I’m currently reading Colson Whitehead‘s historical novel, The Underground Railroad. It is a remarkable work, worthy of all the accolades. I had been eagerly awaiting it having been a fan of Whitehead’s earlier work (especially The Intuitionist and John Henry Days) and it is everything the critics say it is, monumental, original, and brilliant. Working off historical facts, Whitehead has created a profound work of fiction. Like others it makes me think of the magical realism of García Márquez as represented in his One Hundred Years of Solitude. It is intense and is taking me time to read it as I have to take breaks as I go. But it is worth it — I can’t recommend it enough.
I also recommend Kathryn Schulz‘s New Yorker essay, “The Perilous Lure of the Underground Railroad” where she considers Whitehead’s novel and Ben Winter’s alternate history novel, Underground Airlines within the context of history, historians, and how it is all playing out today. Most powerful to me was her thoughtful commentary on our current way of considering this particular past. She concludes:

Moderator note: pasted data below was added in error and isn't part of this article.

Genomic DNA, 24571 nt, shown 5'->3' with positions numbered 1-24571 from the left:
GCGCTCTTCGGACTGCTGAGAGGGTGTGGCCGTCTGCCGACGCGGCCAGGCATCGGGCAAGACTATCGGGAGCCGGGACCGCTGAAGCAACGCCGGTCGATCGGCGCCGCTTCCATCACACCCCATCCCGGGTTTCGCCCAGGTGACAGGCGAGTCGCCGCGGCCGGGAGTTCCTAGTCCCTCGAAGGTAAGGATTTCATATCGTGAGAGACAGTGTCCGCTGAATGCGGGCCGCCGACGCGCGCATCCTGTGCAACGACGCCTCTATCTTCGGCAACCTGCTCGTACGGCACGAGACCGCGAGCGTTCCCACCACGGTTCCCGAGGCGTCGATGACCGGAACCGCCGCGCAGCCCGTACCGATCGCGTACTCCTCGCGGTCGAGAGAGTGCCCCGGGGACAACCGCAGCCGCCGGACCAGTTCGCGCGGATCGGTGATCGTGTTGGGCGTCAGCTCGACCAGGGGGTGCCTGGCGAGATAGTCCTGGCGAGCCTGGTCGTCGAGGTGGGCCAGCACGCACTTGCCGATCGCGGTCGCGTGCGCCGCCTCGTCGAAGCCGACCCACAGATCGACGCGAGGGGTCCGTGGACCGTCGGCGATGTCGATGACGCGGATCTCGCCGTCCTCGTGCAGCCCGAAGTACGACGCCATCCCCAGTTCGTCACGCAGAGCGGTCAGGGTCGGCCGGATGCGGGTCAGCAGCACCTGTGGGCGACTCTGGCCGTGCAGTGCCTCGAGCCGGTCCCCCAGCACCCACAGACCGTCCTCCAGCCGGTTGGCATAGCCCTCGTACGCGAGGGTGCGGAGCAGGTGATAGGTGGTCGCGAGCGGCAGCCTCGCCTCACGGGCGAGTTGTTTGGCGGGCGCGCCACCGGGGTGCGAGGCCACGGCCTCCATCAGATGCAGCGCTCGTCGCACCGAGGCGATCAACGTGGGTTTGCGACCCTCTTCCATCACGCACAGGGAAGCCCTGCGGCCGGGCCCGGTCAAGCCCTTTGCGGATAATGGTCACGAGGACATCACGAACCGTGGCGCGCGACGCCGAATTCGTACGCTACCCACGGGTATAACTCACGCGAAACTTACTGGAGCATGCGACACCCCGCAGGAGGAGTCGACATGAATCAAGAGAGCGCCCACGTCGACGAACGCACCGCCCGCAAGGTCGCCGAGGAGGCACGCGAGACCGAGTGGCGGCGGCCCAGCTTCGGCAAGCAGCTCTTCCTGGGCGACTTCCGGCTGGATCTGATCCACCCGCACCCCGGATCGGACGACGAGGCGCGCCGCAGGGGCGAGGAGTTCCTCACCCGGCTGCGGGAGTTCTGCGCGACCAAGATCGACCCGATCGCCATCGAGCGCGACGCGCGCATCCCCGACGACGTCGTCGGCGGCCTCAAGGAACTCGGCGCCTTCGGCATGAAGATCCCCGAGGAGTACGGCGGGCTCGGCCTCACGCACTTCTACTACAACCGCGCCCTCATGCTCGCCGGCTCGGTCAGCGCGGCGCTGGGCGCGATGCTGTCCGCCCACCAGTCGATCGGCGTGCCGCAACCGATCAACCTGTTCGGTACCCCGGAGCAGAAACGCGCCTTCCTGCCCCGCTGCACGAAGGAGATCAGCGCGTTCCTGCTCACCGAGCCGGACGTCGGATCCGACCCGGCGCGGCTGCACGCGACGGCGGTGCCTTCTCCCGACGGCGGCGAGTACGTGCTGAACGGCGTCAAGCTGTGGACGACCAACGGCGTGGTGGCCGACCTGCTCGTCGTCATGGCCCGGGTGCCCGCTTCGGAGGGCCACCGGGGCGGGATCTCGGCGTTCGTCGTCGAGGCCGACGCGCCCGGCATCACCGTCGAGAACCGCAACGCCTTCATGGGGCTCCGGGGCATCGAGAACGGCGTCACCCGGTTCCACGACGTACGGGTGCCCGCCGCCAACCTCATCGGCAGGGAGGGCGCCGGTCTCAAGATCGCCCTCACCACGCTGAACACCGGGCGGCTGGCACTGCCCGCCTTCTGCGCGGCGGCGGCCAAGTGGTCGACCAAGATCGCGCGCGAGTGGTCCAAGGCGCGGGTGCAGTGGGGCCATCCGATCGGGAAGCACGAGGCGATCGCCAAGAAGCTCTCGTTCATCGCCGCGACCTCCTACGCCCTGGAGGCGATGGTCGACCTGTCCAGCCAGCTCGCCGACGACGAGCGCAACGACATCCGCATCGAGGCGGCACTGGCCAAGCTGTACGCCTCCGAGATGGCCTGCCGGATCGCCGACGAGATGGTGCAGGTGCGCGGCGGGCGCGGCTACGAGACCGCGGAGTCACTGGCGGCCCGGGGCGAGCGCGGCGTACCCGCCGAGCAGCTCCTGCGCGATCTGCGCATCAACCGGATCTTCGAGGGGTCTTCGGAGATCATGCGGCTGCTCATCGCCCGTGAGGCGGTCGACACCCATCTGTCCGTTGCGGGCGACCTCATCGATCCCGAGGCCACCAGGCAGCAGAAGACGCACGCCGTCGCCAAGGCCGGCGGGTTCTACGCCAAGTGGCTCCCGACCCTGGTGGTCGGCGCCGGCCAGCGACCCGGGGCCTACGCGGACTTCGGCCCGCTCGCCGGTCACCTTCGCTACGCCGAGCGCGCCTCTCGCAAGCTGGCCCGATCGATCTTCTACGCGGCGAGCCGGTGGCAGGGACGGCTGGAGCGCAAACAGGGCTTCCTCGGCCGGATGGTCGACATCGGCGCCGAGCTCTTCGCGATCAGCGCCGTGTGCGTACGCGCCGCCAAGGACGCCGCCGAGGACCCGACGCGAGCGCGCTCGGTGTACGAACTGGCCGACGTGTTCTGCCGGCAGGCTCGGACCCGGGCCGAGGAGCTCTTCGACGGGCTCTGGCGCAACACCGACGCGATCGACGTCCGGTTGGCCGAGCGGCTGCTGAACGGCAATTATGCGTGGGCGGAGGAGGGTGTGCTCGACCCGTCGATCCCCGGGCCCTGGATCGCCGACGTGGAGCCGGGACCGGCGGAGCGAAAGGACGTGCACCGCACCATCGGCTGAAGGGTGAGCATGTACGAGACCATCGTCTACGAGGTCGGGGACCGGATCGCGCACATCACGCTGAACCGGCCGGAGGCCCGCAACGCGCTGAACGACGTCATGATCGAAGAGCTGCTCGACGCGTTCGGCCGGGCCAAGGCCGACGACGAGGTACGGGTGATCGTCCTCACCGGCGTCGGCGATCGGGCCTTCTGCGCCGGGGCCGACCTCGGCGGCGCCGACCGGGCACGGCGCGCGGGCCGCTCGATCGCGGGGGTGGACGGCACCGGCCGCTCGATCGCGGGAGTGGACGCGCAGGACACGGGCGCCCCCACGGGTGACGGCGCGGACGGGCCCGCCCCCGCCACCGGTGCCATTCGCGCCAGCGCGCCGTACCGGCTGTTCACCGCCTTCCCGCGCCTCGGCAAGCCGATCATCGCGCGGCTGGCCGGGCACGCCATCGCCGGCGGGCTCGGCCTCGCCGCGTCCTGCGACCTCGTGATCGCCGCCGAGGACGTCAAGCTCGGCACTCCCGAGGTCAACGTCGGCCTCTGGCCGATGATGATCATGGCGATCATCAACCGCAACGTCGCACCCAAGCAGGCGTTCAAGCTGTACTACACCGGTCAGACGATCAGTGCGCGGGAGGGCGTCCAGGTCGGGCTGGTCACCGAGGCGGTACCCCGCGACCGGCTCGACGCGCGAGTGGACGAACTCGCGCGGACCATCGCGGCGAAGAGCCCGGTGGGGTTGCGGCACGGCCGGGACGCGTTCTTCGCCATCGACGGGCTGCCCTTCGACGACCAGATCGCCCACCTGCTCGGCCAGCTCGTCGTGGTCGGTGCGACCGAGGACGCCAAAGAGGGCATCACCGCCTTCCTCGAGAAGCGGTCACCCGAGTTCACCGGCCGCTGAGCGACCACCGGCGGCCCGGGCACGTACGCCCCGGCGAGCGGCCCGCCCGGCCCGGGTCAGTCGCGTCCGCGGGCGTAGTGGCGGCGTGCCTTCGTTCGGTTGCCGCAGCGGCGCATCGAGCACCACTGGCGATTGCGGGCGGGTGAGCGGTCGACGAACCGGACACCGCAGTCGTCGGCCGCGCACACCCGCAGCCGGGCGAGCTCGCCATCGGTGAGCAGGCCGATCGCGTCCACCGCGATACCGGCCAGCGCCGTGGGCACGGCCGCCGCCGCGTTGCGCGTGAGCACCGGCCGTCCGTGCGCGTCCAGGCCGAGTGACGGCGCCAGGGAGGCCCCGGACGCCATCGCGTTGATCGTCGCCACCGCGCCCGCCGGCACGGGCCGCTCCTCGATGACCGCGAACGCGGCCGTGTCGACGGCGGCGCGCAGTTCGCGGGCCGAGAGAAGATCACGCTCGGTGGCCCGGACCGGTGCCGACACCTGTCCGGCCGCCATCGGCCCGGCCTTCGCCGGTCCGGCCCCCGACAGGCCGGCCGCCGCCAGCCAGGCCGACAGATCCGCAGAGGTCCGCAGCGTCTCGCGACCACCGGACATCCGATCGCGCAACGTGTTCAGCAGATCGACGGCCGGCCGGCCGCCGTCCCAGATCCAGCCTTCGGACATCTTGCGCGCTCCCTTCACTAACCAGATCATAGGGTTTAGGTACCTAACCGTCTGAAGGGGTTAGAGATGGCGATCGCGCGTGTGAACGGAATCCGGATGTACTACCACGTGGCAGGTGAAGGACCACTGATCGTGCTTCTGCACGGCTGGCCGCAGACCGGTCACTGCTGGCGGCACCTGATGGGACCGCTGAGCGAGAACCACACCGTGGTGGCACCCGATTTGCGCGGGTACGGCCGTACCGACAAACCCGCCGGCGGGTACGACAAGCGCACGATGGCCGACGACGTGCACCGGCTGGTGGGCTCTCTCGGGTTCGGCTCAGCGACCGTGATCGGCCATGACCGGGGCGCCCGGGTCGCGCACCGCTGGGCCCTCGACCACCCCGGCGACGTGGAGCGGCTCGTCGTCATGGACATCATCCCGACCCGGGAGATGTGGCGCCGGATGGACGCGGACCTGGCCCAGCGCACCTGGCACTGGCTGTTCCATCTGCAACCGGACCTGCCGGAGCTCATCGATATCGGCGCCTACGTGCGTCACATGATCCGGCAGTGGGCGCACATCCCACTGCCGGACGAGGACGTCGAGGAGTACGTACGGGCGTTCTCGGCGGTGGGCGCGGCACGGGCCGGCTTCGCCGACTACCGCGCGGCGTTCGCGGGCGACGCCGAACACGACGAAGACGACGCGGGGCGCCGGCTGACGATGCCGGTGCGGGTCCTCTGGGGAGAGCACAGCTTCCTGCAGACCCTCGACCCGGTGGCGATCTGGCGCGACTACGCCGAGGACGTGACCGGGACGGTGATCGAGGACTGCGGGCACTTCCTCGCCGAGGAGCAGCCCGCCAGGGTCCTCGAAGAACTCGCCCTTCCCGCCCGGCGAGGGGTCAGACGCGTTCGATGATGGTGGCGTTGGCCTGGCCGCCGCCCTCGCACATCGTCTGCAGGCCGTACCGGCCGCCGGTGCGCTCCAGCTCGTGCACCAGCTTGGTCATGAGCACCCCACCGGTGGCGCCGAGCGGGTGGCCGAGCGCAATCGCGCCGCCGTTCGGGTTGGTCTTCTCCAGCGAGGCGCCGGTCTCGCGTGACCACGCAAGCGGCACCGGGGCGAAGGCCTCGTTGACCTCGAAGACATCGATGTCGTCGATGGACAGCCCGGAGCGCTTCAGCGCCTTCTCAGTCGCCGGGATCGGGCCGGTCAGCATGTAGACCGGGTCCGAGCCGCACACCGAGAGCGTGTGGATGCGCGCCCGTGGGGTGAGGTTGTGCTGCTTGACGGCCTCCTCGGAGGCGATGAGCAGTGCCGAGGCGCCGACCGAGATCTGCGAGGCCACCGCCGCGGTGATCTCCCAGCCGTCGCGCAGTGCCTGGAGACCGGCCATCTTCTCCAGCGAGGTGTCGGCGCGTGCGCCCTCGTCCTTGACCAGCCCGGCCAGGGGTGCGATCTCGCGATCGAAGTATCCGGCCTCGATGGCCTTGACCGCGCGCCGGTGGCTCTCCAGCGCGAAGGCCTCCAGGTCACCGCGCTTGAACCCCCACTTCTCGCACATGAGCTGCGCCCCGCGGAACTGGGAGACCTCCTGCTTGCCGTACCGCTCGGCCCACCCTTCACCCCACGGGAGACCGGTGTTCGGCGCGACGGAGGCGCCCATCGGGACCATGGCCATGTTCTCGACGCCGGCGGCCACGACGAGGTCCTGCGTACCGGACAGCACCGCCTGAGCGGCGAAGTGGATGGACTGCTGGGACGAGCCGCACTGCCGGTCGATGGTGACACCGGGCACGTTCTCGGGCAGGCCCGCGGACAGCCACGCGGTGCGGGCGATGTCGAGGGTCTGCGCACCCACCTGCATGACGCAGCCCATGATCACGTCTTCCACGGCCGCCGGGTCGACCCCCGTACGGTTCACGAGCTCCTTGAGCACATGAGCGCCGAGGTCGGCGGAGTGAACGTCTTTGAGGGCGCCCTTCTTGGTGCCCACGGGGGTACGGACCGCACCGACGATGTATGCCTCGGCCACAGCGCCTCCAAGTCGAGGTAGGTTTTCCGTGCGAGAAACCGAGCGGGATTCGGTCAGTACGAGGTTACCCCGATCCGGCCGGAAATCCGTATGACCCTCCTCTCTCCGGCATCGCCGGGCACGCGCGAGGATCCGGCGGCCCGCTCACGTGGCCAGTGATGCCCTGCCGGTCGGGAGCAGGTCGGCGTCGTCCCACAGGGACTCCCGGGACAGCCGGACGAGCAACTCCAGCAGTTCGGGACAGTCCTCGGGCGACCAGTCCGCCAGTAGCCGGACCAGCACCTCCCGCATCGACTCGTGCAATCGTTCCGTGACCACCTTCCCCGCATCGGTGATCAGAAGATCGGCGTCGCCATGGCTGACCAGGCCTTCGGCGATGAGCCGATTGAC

One of the biases of retrospection is to believe that the moral crises of the past were clearer than our own—that, had we been alive at the time, we would have recognized them, known what to do about them, and known when the time had come to do so. That is a fantasy. Iniquity is always coercive and insidious and intimidating, and lived reality is always a muddle, and the kind of clarity that leads to action comes not from without but from within. The great virtue of a figurative railroad is that, when someone needs it—and someone always needs it—we don’t have to build it. We are it, if we choose.
Powerful, powerful stuff.